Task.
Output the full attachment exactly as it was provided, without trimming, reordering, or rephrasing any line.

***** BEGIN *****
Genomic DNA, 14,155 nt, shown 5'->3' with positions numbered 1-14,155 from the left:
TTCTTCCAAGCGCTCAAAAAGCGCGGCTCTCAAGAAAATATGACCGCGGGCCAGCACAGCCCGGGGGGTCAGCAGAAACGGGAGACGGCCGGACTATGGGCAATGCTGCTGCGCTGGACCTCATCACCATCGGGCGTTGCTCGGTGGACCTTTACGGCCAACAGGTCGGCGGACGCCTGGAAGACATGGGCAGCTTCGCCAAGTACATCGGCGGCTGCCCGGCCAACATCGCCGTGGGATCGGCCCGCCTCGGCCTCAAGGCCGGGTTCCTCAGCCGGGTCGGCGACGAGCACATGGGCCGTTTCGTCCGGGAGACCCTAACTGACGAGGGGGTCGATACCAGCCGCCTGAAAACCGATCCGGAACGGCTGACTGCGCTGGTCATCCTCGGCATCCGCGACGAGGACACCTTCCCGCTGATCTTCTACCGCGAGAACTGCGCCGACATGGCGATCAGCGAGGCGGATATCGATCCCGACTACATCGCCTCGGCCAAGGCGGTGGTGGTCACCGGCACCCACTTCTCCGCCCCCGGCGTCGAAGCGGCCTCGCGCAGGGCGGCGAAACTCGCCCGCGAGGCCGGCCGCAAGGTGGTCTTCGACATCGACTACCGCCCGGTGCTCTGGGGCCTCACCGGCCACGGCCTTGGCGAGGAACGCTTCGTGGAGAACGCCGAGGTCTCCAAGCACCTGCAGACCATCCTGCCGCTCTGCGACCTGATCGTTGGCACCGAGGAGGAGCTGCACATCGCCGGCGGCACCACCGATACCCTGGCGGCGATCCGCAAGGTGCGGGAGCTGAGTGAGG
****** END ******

Genomic DNA, 14,155 nt, shown 5'->3' with positions numbered 1-14,155 from the left:
TTCTTCCAAGCGCTCAAAAAGCGCGGCTCTCAAGAAAATATGACCGCGGGCCAGCACAGCCCGGGGGGTCAGCAGAAACGGGAGACGGCCGGACTATGGGCAATGCTGCTGCGCTGGACCTCATCACCATCGGGCGTTGCTCGGTGGACCTTTACGGCCAACAGGTCGGCGGACGCCTGGAAGACATGGGCAGCTTCGCCAAGTACATCGGCGGCTGCCCGGCCAACATCGCCGTGGGATCGGCCCGCCTCGGCCTCAAGGCCGGGTTCCTCAGCCGGGTCGGCGACGAGCACATGGGCCGTTTCGTCCGGGAGACCCTAACTGACGAGGGGGTCGATACCAGCCGCCTGAAAACCGATCCGGAACGGCTGACTGCGCTGGTCATCCTCGGCATCCGCGACGAGGACACCTTCCCGCTGATCTTCTACCGCGAGAACTGCGCCGACATGGCGATCAGCGAGGCGGATATCGATCCCGACTACATCGCCTCGGCCAAGGCGGTGGTGGTCACCGGCACCCACTTCTCCGCCCCCGGCGTCGAAGCGGCCTCGCGCAGGGCGGCGAAACTCGCCCGCGAGGCCGGCCGCAAGGTGGTCTTCGACATCGACTACCGCCCGGTGCTCTGGGGCCTCACCGGCCACGGCCTTGGCGAGGAACGCTTCGTGGAGAACGCCGAGGTCTCCAAGCACCTGCAGACCATCCTGCCGCTCTGCGACCTGATCGTTGGCACCGAGGAGGAGCTGCACATCGCCGGCGGCACCACCGATACCCTGGCGGCGATCCGCAAGGTGCGGGAGCTGAGTGAGG